ADDIS ABABA, Ethiopia (AP) – A court on Friday ruled a British teacher need serve no time following her conviction for defamation stemming from comments she made in exposing pedophiles at a children’s charity in Ethiopia.
Swiss charity Terre Des Hommes-Lausanne asked the court not to sentence Jill Campbell because her husband, Gary, had made a public apology last month, said Seleshi Ketsela, a lawyer who represents Campbell in the case.
«The case is closed. … They said one (apology) is enough,» Seleshi told The Associated Press.
«I regret nothing and I apologize for nothing as well because we did nothing wrong,» Jill Campbell told journalists. She had been convicted on Wednesday and had faced up to six months in prison.
Gary Campbell issued a public apology for the comments last month, then said he did so only because nobody would be able to care for the couple’s children if they both went to jail.
Jill Campbell said that she was relieved by the outcome, but was unhappy that the charity had not formally apologized to the victims or financially compensated them.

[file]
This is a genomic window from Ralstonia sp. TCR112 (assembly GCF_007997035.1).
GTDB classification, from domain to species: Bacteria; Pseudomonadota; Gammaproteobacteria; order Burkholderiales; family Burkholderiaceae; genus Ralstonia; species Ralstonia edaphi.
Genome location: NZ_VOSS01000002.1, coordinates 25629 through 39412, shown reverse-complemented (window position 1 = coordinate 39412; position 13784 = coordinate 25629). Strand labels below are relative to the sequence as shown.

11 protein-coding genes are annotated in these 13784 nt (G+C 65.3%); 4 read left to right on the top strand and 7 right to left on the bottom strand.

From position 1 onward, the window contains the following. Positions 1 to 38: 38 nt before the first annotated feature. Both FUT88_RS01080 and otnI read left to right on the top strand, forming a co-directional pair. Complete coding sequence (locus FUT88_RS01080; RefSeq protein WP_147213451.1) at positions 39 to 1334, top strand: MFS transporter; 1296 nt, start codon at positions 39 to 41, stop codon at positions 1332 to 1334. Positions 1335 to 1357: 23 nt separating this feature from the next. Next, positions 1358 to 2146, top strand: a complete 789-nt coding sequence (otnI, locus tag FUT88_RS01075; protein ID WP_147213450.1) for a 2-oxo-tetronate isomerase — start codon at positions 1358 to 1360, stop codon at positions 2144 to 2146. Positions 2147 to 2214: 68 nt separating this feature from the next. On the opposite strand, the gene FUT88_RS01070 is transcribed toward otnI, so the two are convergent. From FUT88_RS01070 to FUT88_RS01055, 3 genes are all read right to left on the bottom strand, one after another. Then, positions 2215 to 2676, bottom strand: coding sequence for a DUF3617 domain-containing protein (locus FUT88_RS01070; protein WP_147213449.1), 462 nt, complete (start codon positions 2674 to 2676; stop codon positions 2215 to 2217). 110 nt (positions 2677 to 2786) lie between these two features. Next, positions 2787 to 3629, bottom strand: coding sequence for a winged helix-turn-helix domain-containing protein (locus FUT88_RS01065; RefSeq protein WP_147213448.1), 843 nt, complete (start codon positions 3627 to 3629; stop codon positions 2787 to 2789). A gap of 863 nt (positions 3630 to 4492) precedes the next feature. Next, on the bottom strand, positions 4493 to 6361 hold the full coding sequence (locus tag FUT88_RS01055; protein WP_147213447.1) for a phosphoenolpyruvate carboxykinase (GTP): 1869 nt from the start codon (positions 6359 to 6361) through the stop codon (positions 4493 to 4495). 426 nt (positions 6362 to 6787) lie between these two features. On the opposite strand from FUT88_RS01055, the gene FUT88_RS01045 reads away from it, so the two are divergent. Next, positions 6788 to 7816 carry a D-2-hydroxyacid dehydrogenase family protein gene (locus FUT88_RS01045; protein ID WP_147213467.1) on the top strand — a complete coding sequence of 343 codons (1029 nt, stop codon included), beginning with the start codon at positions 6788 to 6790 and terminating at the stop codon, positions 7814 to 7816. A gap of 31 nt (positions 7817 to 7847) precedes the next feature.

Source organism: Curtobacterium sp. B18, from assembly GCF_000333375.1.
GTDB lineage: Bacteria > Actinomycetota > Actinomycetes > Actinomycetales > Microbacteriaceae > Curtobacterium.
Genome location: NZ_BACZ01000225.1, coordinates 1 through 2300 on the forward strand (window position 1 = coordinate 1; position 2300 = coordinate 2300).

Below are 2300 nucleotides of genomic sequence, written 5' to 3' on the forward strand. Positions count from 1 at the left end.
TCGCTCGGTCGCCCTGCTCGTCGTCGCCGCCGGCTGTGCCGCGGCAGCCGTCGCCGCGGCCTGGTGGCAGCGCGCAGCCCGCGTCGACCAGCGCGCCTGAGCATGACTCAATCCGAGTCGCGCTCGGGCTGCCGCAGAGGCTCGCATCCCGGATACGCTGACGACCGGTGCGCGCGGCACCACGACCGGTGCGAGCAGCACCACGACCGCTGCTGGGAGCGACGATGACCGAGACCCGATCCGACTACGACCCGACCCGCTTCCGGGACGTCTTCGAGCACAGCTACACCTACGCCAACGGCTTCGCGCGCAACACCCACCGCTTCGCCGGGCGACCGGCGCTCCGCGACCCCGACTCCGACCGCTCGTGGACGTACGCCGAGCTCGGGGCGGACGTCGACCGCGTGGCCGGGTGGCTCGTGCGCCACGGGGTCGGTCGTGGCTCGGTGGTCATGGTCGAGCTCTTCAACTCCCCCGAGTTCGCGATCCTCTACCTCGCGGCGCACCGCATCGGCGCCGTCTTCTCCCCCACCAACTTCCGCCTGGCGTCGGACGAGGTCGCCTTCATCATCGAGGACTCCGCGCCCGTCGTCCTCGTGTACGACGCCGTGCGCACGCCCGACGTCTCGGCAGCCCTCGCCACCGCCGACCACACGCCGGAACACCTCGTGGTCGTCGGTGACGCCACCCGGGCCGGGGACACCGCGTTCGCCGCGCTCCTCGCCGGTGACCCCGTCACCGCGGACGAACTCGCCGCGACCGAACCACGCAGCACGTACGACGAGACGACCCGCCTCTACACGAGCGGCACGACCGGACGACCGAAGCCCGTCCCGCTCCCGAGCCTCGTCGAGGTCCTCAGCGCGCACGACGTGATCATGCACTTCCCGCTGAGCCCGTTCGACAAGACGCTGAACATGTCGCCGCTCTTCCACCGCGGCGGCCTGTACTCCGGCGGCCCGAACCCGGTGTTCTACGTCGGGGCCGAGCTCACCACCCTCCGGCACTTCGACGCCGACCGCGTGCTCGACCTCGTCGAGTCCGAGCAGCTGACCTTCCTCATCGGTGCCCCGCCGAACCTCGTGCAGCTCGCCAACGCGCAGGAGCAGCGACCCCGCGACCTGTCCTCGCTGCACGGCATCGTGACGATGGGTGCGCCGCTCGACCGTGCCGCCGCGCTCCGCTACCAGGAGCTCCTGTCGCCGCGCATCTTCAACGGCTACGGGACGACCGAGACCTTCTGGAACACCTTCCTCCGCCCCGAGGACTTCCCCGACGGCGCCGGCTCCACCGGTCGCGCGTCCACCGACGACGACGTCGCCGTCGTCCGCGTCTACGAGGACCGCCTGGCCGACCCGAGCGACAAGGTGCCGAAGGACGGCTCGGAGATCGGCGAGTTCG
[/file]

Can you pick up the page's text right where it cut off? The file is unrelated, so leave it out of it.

The couple compiled evidence in 1999 that helped convict the director of an Ethiopian orphanage the Swiss charity used to run. The charity acknowledged the abuse took place, but brought a successful defamation case against the Campbells for their claims that the charity’s senior staff covered up the scandal.
Friday’s court session _ closed to the media _ took only about five minutes. As soon as Campbells emerged from the court there was jubilation from their foreign and Ethiopian friends who had gathered outside the courthouse. A number of them hugged each other on receiving the news of the court’s decision.
The Campbells, who have lived in Ethiopia for more than a decade, have drawn wide support in Ethiopia. A group formed to support them, Stop Institutional Pedophilia in Ethiopia, said the charity is «forcing Gary and Jill to apologize for blowing the whistle and stopping the chain of homosexual abusers victimizing orphans.
The Campbells’ report on sexual abuse prompted the charity to apologize and leave Ethiopia. In 2003, an Ethiopian court sentenced orphanage director David Christie to nine years of hard labor for abusing several young boys.
The report included testimony from several young boys at the orphanage, including one who said he had been at the orphanage run by TdH in the northeastern town of Jari.
«I thought I was lucky to have been chosen to sleep with this man, I was a vulnerable young boy with no knowledge of the world that existed outside Jari,» the boy, who went by the initial G., says in the report. «I trusted white men who had, on the surface, appeared to make Jari a good place to live in.